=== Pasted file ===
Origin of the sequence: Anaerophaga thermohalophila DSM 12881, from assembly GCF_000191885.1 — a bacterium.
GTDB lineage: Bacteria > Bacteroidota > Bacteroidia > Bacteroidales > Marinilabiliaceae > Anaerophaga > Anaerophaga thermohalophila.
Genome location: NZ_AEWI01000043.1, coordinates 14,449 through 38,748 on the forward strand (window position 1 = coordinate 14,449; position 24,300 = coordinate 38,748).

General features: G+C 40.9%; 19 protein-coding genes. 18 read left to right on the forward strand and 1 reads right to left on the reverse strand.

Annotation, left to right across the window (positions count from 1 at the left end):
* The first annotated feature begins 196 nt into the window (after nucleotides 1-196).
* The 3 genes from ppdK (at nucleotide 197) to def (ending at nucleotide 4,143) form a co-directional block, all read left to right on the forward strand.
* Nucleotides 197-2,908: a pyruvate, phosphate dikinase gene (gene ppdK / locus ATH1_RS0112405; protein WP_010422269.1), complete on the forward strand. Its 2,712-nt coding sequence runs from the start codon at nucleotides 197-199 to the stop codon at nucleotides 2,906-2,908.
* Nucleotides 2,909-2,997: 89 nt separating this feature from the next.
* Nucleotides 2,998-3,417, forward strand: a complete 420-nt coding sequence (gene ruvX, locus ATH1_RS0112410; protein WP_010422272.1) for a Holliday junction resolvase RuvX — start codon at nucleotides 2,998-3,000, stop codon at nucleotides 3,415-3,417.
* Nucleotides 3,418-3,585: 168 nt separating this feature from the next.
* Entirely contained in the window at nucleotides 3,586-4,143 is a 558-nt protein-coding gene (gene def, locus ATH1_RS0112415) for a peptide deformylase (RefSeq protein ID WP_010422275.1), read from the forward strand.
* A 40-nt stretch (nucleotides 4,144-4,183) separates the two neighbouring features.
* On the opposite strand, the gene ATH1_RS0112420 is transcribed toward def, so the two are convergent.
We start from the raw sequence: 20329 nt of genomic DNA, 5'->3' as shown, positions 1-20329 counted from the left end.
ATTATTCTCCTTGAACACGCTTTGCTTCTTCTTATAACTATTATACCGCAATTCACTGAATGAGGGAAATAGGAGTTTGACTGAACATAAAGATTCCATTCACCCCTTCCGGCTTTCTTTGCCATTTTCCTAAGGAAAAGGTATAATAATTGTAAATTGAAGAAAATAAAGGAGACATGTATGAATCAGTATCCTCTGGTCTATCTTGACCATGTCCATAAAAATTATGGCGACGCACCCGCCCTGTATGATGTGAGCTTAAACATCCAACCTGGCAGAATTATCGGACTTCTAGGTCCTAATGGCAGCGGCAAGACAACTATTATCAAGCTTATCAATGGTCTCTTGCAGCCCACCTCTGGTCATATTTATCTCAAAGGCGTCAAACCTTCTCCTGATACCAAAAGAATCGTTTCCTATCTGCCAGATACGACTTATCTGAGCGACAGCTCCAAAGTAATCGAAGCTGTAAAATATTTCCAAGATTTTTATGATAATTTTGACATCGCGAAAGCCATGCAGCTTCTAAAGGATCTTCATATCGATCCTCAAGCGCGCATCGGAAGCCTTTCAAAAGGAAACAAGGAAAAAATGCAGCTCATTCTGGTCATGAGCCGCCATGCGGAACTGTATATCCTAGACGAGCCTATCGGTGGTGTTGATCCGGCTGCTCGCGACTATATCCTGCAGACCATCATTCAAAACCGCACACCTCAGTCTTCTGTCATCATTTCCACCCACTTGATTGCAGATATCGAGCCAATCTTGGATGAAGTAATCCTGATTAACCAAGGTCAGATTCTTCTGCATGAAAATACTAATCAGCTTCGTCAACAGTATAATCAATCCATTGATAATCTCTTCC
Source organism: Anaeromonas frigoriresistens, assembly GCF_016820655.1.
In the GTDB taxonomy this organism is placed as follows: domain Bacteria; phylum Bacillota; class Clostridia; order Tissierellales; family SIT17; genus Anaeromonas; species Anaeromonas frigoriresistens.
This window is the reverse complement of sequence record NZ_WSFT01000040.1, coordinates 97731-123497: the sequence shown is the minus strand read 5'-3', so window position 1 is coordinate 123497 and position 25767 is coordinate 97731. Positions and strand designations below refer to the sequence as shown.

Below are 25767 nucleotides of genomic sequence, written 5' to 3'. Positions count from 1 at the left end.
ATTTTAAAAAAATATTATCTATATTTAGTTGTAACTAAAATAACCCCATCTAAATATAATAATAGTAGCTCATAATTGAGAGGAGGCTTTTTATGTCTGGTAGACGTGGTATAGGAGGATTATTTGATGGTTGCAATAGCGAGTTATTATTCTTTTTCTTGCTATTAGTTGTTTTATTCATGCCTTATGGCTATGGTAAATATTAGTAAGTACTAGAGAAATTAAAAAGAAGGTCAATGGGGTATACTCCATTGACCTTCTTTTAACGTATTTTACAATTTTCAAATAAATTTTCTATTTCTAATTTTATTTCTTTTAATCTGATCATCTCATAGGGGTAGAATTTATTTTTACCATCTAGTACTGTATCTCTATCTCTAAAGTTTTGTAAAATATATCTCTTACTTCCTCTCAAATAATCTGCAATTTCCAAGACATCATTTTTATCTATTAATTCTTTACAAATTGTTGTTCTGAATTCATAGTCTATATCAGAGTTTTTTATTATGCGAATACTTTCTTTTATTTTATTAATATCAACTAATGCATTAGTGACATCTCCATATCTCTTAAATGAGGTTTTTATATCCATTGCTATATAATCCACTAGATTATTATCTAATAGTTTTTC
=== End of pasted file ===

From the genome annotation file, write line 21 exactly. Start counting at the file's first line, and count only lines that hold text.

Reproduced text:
ATTTTAAAAAAATATTATCTATATTTAGTTGTAACTAAAATAACCCCATCTAAATATAATAATAGTAGCTCATAATTGAGAGGAGGCTTTTTATGTCTGGTAGACGTGGTATAGGAGGATTATTTGATGGTTGCAATAGCGAGTTATTATTCTTTTTCTTGCTATTAGTTGTTTTATTCATGCCTTATGGCTATGGTAAATATTAGTAAGTACTAGAGAAATTAAAAAGAAGGTCAATGGGGTATACTCCATTGACCTTCTTTTAACGTATTTTACAATTTTCAAATAAATTTTCTATTTCTAATTTTATTTCTTTTAATCTGATCATCTCATAGGGGTAGAATTTATTTTTACCATCTAGTACTGTATCTCTATCTCTAAAGTTTTGTAAAATATATCTCTTACTTCCTCTCAAATAATCTGCAATTTCCAAGACATCATTTTTATCTATTAATTCTTTACAAATTGTTGTTCTGAATTCATAGTCTATATCAGAGTTTTTTATTATGCGAATACTTTCTTTTATTTTATTAATATCAACTAATGCATTAGTGACATCTCCATATCTCTTAAATGAGGTTTTTATATCCATTGCTATATAATCCACTAGATTATTATCTAATAGTTTTTC